“But the one thing that you have that nobody else has is you. Your voice, your mind, your story, your vision. So write and draw and build and play and dance and live as only you can.
The moment that you feel that, just possibly, you’re walking down the street naked, exposing too much of your heart and your mind and what exists on the inside, showing too much of yourself. That’s the moment you may be starting to get it right.”
These days, I feel like I’m going to either throw up or poop myself. Neil Gaiman talks above about walking down the street naked, being exposed, but I never felt comfortable, or compelled for that matter, to strut my kibbles and bits in public. My discomfort manifests in a complete loss of the bodily functions I have come to rely upon. It’s gross, but you have my word that I won’t go into detail. I’m not that kind of writer. I will say that this isn’t the first time I’ve felt like this (and wasn’t pregnant). I know what this is. It’s my gut. It’s telling me that I’m headed in the right direction, that what I’m about to do is going to be significant in my life and it’s exactly right. I’d call it a cleanse, but that’s a bit too L.A., plus, it doesn’t include cayenne or ginger.
My first memory of this shit show was in high school. I loved singing and wanted to perform. Early on, I auditioned for the school musical and didn’t make it. Still, I joined choir and sang anyway. Later that year, I auditioned for “Concert Choir” and didn’t make it either. That was okay, I knew I wasn’t really ready. I loved singing and didn’t mind Varsity Choir (which took anyone who signed up). In Varsity Choir, I yearned to get better. I wanted to be good enough to make it into Concert Choir and even more, I wanted to be in “Expressions”. Expressions was a 24 member ‘show choir’-think Glee- not with quite as many cheesy renditions, but just as much drama. From the first time I saw them perform, I knew I wanted in. I sang well, but when I had auditioned my sophomore year, I didn’t make the group and I knew why. I wasn’t ready. I worked my ass off the next year, and when I auditioned, I was terrified. For the days leading up to the tryouts, I was sick. I couldn’t eat, I couldn’t sleep, I couldn’t do anything but work on my routine and mentally picture myself making it. I knew I was good enough and I knew that the director saw how hard I worked all year. My gut told me I would make it and I did. That was something I hadn’t felt in the previous auditions. I had never been so physically certain that I was doing something, that for me, was big.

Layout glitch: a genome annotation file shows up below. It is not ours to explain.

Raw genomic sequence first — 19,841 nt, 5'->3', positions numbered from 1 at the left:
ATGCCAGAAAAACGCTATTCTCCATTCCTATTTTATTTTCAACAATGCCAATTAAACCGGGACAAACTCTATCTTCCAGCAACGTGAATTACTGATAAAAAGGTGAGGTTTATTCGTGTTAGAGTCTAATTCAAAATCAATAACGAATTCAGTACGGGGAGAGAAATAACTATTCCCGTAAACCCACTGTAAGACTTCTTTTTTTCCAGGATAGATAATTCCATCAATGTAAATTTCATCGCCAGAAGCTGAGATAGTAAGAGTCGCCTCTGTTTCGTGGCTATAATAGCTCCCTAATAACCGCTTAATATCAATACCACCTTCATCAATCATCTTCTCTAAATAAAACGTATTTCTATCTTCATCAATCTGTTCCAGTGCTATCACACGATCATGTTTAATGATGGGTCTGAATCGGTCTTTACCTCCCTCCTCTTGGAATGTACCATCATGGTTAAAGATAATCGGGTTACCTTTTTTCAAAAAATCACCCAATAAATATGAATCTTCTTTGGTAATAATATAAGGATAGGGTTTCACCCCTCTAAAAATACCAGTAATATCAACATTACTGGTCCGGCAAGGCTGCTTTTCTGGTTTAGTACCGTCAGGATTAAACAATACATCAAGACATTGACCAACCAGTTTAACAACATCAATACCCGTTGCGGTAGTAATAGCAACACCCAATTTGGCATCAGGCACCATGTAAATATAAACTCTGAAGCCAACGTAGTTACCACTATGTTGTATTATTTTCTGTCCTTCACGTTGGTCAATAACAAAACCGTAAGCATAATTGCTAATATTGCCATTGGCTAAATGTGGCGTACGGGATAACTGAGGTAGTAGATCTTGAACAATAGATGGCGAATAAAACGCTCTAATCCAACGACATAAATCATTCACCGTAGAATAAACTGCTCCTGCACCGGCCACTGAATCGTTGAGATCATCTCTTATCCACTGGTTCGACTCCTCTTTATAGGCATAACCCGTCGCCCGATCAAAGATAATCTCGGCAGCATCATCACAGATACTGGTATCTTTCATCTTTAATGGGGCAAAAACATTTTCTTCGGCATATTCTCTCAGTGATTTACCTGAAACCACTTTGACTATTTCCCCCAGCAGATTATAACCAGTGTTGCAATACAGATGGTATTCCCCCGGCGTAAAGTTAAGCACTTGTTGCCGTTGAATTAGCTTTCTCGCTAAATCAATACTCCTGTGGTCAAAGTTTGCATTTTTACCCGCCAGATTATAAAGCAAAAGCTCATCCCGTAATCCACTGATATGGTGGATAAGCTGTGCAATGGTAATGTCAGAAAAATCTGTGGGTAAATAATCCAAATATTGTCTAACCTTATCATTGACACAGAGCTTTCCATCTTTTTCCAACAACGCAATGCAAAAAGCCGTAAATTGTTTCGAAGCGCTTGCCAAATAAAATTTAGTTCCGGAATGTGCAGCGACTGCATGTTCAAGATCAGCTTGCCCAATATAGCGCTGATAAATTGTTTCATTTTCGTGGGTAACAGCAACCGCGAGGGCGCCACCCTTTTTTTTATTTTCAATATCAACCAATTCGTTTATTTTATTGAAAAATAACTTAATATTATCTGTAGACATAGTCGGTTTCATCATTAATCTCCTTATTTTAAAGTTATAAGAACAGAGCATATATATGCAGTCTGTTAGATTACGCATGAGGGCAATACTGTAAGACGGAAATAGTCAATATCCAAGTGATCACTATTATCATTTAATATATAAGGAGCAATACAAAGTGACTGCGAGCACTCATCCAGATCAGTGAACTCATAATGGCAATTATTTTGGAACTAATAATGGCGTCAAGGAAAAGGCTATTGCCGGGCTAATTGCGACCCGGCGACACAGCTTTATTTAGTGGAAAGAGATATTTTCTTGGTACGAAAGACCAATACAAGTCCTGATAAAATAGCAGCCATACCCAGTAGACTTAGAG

The tricky part about my trusting my gut, is that her pesky sister, ‘self-doubt’ shares space nearby and is always eavesdropping on our heart-to-heart talks. And in the moments where my gut lets me rest, she likes to sneak in and whisper in my ear. “You’re not tall or skinny or pretty as the other girls trying out. You’re decent enough as a singer, but really? There are better ones out there. Why don’t you just stick with choir. It’s so much safer and you won’t be as hurt when you don’t make it.”
I listened to her. Considered what she had to say. She was right about so much of it. I wasn’t as tall or as thin and didn’t look like some of the others, but I was ME. I had a good attitude and I worked hard. I was ready, able, and (sometimes more importantly) willing to do whatever my director asked- if it meant jumping up to second soprano or helping the small group of boys in the tenor section to help and increase their presence. I was funny, a nice kid, and you know what? I was good enough to make it and take my place in that group. I offered something special- each one of us in that group that year did. And it made us great.
Over the years, I can point to several examples when I have experienced this same level of nausea. There have been times when I allowed self-doubt to share her opinions loudly and gave her the power to lull me into a false sense of safety in certainty and ignore my gut. Each of these times, I’ve had regrets because in addition to giving into my fears, I actively avoided and ignored something that made me incredibly happy. When I have told her to F off, with all the grace I can muster, and gone with my gut, I’ve gotten it right.
I talk to my kids about their gut and when something in their belly feels right, it’s right and when it feels wrong, it’s wrong. I keep it simple and leave the poop talk to them, which they’ve mastered at much more appropriate times. Like dinner. Instead, I try to encourage them explore the things that make their heart sing, to let that voice be louder than self-doubt, which I suspect will invariably creep in. As a mom, this feels right, but it also forces me to push myself as a creative person to listen to my own advice. How can I ask them to follow their instincts if I won’t do the same? It’s simple. I can’t.
A few months back, I did something I always wanted to do. I had an opportunity to write and perform a 10 minute set of stand up comedy as “The Virgin” in Nicole Blaine’s Virgin Sacrifice show. I was incredibly proud of it and humbled (and thrilled) by the feedback I received from real-life comics and writers. I’ve been pursuing my writing and have found myself in the midst of some fantastic creative breakthroughs and with that, a big bout of the barfs. It’s odd though. I haven’t heard self-doubt yet. I know she’s there, paying attention, trying to find her chance to chime in, but it’s oddly quiet. I’m taking full advantage of her silence, though, writing away, and enjoying my Pepto-Bismal Parfait.